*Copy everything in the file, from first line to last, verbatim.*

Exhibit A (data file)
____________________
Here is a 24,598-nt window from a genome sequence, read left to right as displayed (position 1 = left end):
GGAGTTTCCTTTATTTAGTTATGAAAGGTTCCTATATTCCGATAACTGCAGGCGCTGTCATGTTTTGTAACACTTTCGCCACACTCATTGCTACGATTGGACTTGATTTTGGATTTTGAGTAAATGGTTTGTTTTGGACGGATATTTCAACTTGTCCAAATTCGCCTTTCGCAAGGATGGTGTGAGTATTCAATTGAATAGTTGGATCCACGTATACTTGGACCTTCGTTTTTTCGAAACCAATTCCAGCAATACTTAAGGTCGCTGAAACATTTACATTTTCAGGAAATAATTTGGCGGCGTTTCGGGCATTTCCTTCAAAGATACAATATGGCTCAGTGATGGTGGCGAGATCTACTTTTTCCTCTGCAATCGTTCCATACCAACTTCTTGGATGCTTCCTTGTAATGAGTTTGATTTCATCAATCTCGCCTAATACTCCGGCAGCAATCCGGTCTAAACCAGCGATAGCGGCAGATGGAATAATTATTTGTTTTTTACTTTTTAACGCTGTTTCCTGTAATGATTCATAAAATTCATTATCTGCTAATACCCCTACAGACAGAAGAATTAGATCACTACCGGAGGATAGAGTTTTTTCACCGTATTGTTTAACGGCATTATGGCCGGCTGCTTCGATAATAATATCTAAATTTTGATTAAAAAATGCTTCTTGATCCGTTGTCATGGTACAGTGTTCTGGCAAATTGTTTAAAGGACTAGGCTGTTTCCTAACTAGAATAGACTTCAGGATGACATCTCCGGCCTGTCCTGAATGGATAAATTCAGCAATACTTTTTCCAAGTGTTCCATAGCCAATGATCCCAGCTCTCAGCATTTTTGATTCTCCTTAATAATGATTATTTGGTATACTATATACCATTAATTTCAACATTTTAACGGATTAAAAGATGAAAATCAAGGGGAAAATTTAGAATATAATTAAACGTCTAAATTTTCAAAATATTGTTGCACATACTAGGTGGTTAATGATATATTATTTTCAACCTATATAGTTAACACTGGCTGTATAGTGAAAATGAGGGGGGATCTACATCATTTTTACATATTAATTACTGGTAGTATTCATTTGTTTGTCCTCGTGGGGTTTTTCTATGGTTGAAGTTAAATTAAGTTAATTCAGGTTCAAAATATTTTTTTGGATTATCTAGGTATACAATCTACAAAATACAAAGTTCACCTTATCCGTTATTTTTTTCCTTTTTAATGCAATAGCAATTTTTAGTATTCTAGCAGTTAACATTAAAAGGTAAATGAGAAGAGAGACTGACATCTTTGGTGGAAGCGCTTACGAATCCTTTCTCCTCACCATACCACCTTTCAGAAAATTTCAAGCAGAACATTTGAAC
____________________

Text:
Here is a 24,598-nt window from a genome sequence, read left to right as displayed (position 1 = left end):
GGAGTTTCCTTTATTTAGTTATGAAAGGTTCCTATATTCCGATAACTGCAGGCGCTGTCATGTTTTGTAACACTTTCGCCACACTCATTGCTACGATTGGACTTGATTTTGGATTTTGAGTAAATGGTTTGTTTTGGACGGATATTTCAACTTGTCCAAATTCGCCTTTCGCAAGGATGGTGTGAGTATTCAATTGAATAGTTGGATCCACGTATACTTGGACCTTCGTTTTTTCGAAACCAATTCCAGCAATACTTAAGGTCGCTGAAACATTTACATTTTCAGGAAATAATTTGGCGGCGTTTCGGGCATTTCCTTCAAAGATACAATATGGCTCAGTGATGGTGGCGAGATCTACTTTTTCCTCTGCAATCGTTCCATACCAACTTCTTGGATGCTTCCTTGTAATGAGTTTGATTTCATCAATCTCGCCTAATACTCCGGCAGCAATCCGGTCTAAACCAGCGATAGCGGCAGATGGAATAATTATTTGTTTTTTACTTTTTAACGCTGTTTCCTGTAATGATTCATAAAATTCATTATCTGCTAATACCCCTACAGACAGAAGAATTAGATCACTACCGGAGGATAGAGTTTTTTCACCGTATTGTTTAACGGCATTATGGCCGGCTGCTTCGATAATAATATCTAAATTTTGATTAAAAAATGCTTCTTGATCCGTTGTCATGGTACAGTGTTCTGGCAAATTGTTTAAAGGACTAGGCTGTTTCCTAACTAGAATAGACTTCAGGATGACATCTCCGGCCTGTCCTGAATGGATAAATTCAGCAATACTTTTTCCAAGTGTTCCATAGCCAATGATCCCAGCTCTCAGCATTTTTGATTCTCCTTAATAATGATTATTTGGTATACTATATACCATTAATTTCAACATTTTAACGGATTAAAAGATGAAAATCAAGGGGAAAATTTAGAATATAATTAAACGTCTAAATTTTCAAAATATTGTTGCACATACTAGGTGGTTAATGATATATTATTTTCAACCTATATAGTTAACACTGGCTGTATAGTGAAAATGAGGGGGGATCTACATCATTTTTACATATTAATTACTGGTAGTATTCATTTGTTTGTCCTCGTGGGGTTTTTCTATGGTTGAAGTTAAATTAAGTTAATTCAGGTTCAAAATATTTTTTTGGATTATCTAGGTATACAATCTACAAAATACAAAGTTCACCTTATCCGTTATTTTTTTCCTTTTTAATGCAATAGCAATTTTTAGTATTCTAGCAGTTAACATTAAAAGGTAAATGAGAAGAGAGACTGACATCTTTGGTGGAAGCGCTTACGAATCCTTTCTCCTCACCATACCACCTTTCAGAAAATTTCAAGCAGAACATTTGAAC